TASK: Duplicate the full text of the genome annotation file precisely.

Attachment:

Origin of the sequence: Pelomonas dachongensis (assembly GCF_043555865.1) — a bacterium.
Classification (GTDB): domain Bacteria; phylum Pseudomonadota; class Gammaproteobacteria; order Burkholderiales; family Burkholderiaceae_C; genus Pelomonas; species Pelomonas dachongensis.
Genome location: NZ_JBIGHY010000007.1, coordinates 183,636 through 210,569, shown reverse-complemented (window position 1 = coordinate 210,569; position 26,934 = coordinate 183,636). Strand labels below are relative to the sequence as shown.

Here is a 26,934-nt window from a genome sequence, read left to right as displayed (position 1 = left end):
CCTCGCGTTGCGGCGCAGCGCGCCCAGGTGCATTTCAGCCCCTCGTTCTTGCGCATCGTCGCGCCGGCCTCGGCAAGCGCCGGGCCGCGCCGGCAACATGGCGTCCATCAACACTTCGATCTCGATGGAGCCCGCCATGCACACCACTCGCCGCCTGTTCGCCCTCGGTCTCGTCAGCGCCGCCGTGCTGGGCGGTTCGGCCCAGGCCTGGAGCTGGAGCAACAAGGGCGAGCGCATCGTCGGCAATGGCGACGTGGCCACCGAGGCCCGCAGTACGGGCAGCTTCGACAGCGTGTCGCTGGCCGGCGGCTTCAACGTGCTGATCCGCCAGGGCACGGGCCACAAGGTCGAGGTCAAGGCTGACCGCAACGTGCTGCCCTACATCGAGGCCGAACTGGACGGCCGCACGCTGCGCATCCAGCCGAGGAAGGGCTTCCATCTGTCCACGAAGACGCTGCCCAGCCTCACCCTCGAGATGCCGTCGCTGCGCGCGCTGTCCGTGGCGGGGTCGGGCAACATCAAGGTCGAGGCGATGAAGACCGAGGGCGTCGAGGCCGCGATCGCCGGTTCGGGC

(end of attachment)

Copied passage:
Origin of the sequence: Pelomonas dachongensis (assembly GCF_043555865.1) — a bacterium.
Classification (GTDB): domain Bacteria; phylum Pseudomonadota; class Gammaproteobacteria; order Burkholderiales; family Burkholderiaceae_C; genus Pelomonas; species Pelomonas dachongensis.
Genome location: NZ_JBIGHY010000007.1, coordinates 183,636 through 210,569, shown reverse-complemented (window position 1 = coordinate 210,569; position 26,934 = coordinate 183,636). Strand labels below are relative to the sequence as shown.

Here is a 26,934-nt window from a genome sequence, read left to right as displayed (position 1 = left end):
CCTCGCGTTGCGGCGCAGCGCGCCCAGGTGCATTTCAGCCCCTCGTTCTTGCGCATCGTCGCGCCGGCCTCGGCAAGCGCCGGGCCGCGCCGGCAACATGGCGTCCATCAACACTTCGATCTCGATGGAGCCCGCCATGCACACCACTCGCCGCCTGTTCGCCCTCGGTCTCGTCAGCGCCGCCGTGCTGGGCGGTTCGGCCCAGGCCTGGAGCTGGAGCAACAAGGGCGAGCGCATCGTCGGCAATGGCGACGTGGCCACCGAGGCCCGCAGTACGGGCAGCTTCGACAGCGTGTCGCTGGCCGGCGGCTTCAACGTGCTGATCCGCCAGGGCACGGGCCACAAGGTCGAGGTCAAGGCTGACCGCAACGTGCTGCCCTACATCGAGGCCGAACTGGACGGCCGCACGCTGCGCATCCAGCCGAGGAAGGGCTTCCATCTGTCCACGAAGACGCTGCCCAGCCTCACCCTCGAGATGCCGTCGCTGCGCGCGCTGTCCGTGGCGGGGTCGGGCAACATCAAGGTCGAGGCGATGAAGACCGAGGGCGTCGAGGCCGCGATCGCCGGTTCGGGC